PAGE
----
In light of recently maiming myself, I decided to try out Word's speech-to-text function.
Whilst partially incapacitated, I use my good hand to brows websites. On a news channel I stumbled across something that completely grabbed my attention. So much so that eight hours later I was still reading about it, going from Wiki to Wiki, jotting down notes. I think I've found my next major story subject, but it's driving me up the wall because I can't actually start writing about it. My right hand is currently doing the work of both hands, and it's exhausting. There is a saying:
On balance, as annoying as it is not being able to tell my story, falling into a fire was a thousand times more agonising.
I've been a huge fan of text-to-speech for a long time. I regularly get Word to read e-mails and news articles to me whilst I contemplate my belly fluff.
Unfortunately, speech-to-text ain't quite all there yet.
Here's a brief Windows explanation on turning on speech recognition for Windows 10 and some further information for Windows 8. Basically, in 10: File Explorer/This PC/Open Settings/type Speech into the Search Box/Speech Recognition.
It's worth taking the time to Train Your Computer, which basically involves training yourself at the same time by reading aloud the user manual. This allows your computer more time to get to know your voice and the way you pronounce things.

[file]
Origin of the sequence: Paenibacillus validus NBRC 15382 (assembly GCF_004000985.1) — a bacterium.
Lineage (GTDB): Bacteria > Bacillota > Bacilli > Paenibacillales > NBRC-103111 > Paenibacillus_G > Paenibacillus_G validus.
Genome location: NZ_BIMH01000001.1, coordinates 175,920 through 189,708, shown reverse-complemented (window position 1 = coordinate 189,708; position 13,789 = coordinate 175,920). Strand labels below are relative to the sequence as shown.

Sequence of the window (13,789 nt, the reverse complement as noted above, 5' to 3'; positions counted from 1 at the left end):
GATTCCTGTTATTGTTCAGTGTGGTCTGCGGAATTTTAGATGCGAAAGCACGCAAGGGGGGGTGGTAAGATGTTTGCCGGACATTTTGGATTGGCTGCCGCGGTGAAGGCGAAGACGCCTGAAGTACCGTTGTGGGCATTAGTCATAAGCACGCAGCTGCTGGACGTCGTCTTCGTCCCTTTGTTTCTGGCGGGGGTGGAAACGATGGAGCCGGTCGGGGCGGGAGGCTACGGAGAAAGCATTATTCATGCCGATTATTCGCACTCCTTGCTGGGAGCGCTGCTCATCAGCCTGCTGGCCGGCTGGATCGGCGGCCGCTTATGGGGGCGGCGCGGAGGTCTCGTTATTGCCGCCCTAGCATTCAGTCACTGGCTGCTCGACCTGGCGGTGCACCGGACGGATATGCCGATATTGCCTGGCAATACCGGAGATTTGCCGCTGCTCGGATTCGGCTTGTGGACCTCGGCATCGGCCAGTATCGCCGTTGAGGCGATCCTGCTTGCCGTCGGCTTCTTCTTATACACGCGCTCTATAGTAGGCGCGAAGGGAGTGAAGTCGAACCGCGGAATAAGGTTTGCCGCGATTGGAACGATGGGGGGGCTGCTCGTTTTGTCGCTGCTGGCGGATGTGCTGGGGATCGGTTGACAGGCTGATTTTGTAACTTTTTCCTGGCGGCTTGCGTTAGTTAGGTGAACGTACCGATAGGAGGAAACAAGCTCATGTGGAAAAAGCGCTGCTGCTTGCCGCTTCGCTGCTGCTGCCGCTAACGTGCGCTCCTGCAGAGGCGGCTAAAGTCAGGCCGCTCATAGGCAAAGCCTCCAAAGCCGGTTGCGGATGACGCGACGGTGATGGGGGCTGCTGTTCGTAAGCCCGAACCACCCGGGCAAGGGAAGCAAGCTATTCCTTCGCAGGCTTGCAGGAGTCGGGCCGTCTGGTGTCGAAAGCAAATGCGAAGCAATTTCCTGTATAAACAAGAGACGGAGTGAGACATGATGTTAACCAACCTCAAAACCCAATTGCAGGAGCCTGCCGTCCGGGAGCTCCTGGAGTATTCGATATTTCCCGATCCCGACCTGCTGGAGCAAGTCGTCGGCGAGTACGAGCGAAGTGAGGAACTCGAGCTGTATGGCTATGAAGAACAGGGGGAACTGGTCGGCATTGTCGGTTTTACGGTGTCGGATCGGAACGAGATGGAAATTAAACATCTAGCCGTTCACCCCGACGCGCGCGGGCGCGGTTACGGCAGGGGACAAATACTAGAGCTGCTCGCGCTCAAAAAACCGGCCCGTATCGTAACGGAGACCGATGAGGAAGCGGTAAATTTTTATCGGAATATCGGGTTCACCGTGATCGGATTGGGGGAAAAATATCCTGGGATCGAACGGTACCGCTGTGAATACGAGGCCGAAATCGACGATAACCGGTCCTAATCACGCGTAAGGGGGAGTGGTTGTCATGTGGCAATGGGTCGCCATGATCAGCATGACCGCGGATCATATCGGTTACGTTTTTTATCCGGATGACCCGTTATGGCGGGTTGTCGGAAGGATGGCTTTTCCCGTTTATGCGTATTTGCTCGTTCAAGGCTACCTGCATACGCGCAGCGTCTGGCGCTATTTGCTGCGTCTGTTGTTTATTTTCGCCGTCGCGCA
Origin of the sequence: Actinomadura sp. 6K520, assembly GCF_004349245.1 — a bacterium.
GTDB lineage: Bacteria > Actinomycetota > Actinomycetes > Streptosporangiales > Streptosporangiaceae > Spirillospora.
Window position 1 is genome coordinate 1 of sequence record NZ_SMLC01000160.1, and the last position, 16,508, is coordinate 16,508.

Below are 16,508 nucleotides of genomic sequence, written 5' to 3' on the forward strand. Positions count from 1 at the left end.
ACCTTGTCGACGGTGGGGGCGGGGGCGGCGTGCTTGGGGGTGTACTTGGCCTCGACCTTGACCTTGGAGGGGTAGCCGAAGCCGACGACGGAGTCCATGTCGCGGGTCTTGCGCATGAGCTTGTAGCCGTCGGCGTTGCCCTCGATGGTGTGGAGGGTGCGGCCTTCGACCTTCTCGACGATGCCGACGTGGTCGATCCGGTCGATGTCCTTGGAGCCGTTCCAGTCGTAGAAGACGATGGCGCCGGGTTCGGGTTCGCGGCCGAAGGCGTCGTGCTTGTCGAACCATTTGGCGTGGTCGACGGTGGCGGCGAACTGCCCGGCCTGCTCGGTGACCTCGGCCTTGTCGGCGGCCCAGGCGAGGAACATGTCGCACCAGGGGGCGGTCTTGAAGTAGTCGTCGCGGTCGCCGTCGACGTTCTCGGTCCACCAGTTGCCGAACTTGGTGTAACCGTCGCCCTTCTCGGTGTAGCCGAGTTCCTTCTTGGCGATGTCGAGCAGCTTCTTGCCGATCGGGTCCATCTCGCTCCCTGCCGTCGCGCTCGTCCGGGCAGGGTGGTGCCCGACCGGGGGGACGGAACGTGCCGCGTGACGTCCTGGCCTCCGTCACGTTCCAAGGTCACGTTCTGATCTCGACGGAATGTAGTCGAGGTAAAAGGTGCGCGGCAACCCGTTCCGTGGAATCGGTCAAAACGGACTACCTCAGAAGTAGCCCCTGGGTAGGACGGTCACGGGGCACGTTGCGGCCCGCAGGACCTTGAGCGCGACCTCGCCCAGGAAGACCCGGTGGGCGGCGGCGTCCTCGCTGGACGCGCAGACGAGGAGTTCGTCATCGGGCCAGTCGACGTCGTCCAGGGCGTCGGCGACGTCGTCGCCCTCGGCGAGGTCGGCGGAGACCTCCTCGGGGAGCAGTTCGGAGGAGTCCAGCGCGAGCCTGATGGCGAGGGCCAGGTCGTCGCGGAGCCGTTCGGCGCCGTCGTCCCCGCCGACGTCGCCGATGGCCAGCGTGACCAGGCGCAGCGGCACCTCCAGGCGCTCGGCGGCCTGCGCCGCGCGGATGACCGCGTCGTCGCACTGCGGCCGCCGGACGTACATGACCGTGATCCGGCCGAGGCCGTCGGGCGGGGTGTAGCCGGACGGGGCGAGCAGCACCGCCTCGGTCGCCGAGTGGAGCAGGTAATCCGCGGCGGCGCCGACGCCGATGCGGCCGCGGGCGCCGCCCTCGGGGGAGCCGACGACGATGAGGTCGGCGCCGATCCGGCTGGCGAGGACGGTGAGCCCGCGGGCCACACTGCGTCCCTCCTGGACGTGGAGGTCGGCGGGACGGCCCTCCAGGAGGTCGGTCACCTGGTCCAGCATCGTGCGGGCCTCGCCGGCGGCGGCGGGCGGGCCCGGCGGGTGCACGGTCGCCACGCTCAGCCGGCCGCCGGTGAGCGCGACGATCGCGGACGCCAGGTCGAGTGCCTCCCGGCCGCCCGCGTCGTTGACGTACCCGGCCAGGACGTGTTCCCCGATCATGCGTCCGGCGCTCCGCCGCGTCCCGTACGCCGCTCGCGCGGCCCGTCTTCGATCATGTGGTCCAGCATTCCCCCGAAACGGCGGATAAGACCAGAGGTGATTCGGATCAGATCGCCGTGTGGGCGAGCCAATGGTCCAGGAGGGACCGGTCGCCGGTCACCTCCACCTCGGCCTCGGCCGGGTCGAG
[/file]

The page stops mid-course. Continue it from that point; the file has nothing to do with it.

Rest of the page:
I find the whole concept fascinating. Usually, my thoughts appear on the page as I'm thinking them, but with speech-to-text I find myself pausing a lot to consider how my words sound before saying them. I think the type of book I would wright using speech-to-text might be very different.
If that were the only delay, perhaps I'd persist, but there are other issues.
I tried an opener:
The night was cold. Snowflakes fell like falling hope between the cobblestones. White winter swept the town, holding the lives of young and old between its skeletal fingers.
Of the the the night was cold. Snowflakes fell like falling home between the cobblestones. White winter swept the town holding the lives of young and old between their skeletal fingers.
Perhaps it's an old microphone, but when I was silent for too long, thinking how to begin, the programme filled the silence for me with a couple of extra thes.
I threw it the old tongue twister Peter Piper picked a peck of pickled peppers and received Peter Piper picked up at him for a month for.
Perhaps this would improve with time, but the process of correction is tiring. Each time there is a mistake you have to tell the program correct [word] and either choose a number from the list:
Or spell it out letter by letter, correcting each letter it mishears.
That's really the problem. In the time it takes to correct the mistakes in one sentence, you could have written twenty more. Speech-to-text has still got a long way to go. Which might be why it's tucked away right at the very back of the Windows tool box. I've heard Dragon is pretty impressive, but it's pricey and you'd want to test it out before purchasing.